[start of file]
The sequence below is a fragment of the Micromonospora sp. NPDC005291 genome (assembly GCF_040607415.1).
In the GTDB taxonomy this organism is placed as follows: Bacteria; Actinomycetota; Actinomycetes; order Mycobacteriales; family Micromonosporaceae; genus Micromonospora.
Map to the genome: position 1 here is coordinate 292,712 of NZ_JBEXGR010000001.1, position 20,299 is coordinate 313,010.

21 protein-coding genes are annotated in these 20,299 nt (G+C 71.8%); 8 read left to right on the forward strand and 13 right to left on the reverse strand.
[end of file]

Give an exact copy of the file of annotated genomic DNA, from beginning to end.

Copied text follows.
The sequence below is a fragment of the Micromonospora sp. NPDC005291 genome (assembly GCF_040607415.1).
In the GTDB taxonomy this organism is placed as follows: Bacteria; Actinomycetota; Actinomycetes; order Mycobacteriales; family Micromonosporaceae; genus Micromonospora.
Map to the genome: position 1 here is coordinate 292,712 of NZ_JBEXGR010000001.1, position 20,299 is coordinate 313,010.

21 protein-coding genes are annotated in these 20,299 nt (G+C 71.8%); 8 read left to right on the forward strand and 13 right to left on the reverse strand.